Which of course will offer the likes of "Galloping Granny" an easy way out of having to admit that they haven't got a feckin' clue what they're talking about: of course they're all really Islamonaziwhatevers, they're just lying about it the better to infiltrate into our enlightened and therefore vulnerable society. You just can't trust them, can you?

October 27, 2007

Selling art to raise money for print editions

All original art from the Rogues of Clwyd-Rhan stories Headsmen and Devil is now for sale through my Comicspace galleries. Moneys raised will go towards financing new print editions of Rogues of Clwyd-Rhan, which I should finally be able to get together in 2008.

When I was in my financial crisis earlier this year, sales of original art made a big difference. Now that that's over and I'm no longer living hand to mouth, it's time to get proactive. I want ROCR back in print and I want it to be done well, i.e. colour while available and decent print quality as well as good design, promotion and a good print run. To make this possible, I'm selling off as many originals as I can. This batch of 26 original pages and one drawing is just the start. Pages from Feral will soon follow, as well as more pages from Invasion. Some pages from the latter story are still available through the Webcomicsnation Swapmeet where you can see how they look in black and white. Also, more pages - everything I've ever published online, in fact - are available for sale on request. If there's a page or single drawing in the archives you want, just ask me about it and we'll make a deal!

For this new batch, I've switched from the Webcomicsnation Swapmeet to Comicspace because the latter site allows for much faster data entry and Paypal button generation, especially with already-existing galleries. Downsides include a lack of space to put detailed sales information in, so I can't offer alternate views of the black and white product, or mention that all pages shipped to buyers will include an A4 (297 x 210 mm) print of the finished page, so you also get it in colour.

October 29, 2007

Comicspace and Webcomicsnation to merge

ComicSpace and WCN are Merging, and Getting Investment Capital.

I knew about the investment capital but I hadn't seen the merger coming in a million years. And yet it makes perfect sense. They really are complementary services run by complementary talents, to the point where I could use the word "synergy" with a straight face without feeling a complete wanker.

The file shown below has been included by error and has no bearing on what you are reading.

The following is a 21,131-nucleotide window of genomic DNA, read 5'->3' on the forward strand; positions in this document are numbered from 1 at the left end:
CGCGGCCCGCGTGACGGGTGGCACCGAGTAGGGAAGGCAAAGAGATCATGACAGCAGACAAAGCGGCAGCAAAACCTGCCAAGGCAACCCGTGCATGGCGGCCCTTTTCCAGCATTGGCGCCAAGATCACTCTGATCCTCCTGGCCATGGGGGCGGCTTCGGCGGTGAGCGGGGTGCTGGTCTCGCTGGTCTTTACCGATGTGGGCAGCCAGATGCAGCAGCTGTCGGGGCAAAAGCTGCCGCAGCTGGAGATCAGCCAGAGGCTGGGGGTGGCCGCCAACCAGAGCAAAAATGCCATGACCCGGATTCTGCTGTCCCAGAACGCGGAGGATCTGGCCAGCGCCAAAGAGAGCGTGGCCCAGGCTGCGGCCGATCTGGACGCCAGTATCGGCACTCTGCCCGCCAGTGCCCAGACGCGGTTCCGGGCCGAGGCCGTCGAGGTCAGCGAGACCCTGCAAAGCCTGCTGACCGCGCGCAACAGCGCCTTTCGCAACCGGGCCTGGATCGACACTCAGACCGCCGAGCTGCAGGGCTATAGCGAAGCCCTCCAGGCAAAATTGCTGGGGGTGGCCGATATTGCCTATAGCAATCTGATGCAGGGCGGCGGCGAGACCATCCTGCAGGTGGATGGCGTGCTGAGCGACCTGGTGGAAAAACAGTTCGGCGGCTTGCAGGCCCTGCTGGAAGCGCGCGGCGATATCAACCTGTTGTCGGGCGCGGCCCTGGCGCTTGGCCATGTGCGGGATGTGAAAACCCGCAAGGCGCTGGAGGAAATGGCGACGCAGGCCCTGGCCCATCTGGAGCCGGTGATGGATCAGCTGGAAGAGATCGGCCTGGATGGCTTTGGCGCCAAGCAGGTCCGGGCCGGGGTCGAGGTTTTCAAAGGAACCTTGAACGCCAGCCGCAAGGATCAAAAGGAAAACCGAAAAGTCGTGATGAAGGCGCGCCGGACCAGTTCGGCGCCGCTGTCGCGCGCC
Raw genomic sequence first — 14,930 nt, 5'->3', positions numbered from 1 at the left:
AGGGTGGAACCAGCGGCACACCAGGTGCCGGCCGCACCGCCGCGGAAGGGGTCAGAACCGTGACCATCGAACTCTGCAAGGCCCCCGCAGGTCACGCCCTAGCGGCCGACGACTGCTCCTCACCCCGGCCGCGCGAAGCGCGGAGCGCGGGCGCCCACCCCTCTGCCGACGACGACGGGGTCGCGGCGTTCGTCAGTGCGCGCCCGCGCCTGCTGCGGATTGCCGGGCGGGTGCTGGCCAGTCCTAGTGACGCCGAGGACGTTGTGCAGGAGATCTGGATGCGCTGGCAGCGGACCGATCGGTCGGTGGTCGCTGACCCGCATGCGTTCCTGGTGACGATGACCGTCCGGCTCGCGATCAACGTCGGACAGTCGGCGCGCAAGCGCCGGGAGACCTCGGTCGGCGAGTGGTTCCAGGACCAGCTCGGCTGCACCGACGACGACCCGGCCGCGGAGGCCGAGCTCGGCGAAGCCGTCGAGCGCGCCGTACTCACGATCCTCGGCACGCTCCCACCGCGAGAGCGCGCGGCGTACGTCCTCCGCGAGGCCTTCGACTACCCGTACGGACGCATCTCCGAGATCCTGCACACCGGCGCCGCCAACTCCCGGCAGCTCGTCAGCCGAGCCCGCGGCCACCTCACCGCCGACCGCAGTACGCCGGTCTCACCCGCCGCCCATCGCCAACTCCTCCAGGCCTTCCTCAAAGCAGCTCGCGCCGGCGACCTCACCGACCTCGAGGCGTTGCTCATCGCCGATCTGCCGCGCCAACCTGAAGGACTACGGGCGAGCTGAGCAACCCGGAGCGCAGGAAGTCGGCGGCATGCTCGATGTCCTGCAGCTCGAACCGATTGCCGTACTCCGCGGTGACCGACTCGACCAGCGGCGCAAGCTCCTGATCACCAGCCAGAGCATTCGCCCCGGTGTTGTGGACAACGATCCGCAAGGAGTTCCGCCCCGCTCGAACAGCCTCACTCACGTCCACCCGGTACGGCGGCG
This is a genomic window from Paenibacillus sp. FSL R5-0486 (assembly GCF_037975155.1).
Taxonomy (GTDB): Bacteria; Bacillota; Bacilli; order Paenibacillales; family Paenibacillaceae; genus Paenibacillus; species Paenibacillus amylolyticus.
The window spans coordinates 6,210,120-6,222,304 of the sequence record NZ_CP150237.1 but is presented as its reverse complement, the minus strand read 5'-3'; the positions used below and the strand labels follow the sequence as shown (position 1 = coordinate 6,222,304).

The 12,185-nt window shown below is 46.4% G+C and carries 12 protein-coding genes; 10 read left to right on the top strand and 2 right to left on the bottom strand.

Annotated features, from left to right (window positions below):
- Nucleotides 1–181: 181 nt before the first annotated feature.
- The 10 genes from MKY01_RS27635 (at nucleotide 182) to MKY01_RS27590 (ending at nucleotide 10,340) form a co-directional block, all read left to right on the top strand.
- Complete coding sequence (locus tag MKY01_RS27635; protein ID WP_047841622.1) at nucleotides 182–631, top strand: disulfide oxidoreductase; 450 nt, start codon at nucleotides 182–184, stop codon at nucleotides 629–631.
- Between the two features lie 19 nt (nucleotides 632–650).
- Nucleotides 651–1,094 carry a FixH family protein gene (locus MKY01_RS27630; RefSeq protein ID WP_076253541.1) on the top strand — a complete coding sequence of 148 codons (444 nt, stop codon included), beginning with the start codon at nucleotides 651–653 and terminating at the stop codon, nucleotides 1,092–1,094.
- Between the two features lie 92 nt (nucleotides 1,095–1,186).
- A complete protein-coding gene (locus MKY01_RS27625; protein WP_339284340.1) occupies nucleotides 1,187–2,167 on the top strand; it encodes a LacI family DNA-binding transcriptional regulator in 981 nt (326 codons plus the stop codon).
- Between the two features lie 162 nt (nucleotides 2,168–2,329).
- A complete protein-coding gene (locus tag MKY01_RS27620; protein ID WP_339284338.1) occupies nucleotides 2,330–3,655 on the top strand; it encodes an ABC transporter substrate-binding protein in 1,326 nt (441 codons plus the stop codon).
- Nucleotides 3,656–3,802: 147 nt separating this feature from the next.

I'm very excited about this news. This doesn't usually happen when there's talk of mergers and investment capital, but it is happening now.

This should help me bring the productivity back up

I haven't had much time to go to the studio, but with this:

Photoshop 7 running under Wine in (K)Ubuntu 7.10. Click to enlarge

...I should be able to do more of my work at home.

So far, I've only had one problem to solve: Photoshop needs the Microsoft core fonts, otherwise the Text tool doesn't work, even if you don't want to use any of those fonts with the Text tool (also, it doesn't know how to display its menus, but that's not all that serious). Once I'd figured out that that was the problem, it was trivially easy to solve (which I did with these two-year-old instructions). I've stress-tested PS with the Liquefy filter on a large image, and while it didn't like to have to do that, it completed the filter eventually, without crashing.
Also, Save For Web is a little bit quirky when you try to save as PNG (the entry field for entering the number of colours doesn't work too well) and scanning directly into Photoshop doesn't work, though there may be a way to make it. It's a luxury anyway, as I can scan through other applications.
And that's about it. PS 7 has Platinum status at Wine HQ which means that it's supposed to work almost exactly as well as it does under Windows, and as far as I can tell, this is justified. PS 7 is positively ancient, but in this case, that's an advantage. It's got all I need, anyway.

Of course, with my newly reinstalled linux system (and I'm really liking Ubuntu a little better every day), I'm also keeping an eye on GIMP. Version 2.4 has been released and looks very capable. Its interface is still scary but I'm used to it. I do wonder what happened to the internationalisation in it, as I can't find the Dutch-language UI files for it anywhere. It's about the only part of Ubuntu 7.10 that hasn't been properly internationalised. GIMP Internationalisation used to work on my SuSE system. Also, I found a Save for Web plugin for it but it refuses to compile and build.

My plan is to finish my current projects in PS one way or another, but try a new, small project in GIMP at some point, to get back into practice and see how well it's been developed over the past few years.

About October 2007

This page contains all entries posted to Waffle in October 2007. They are listed from oldest to newest.

September 2007 is the previous archive.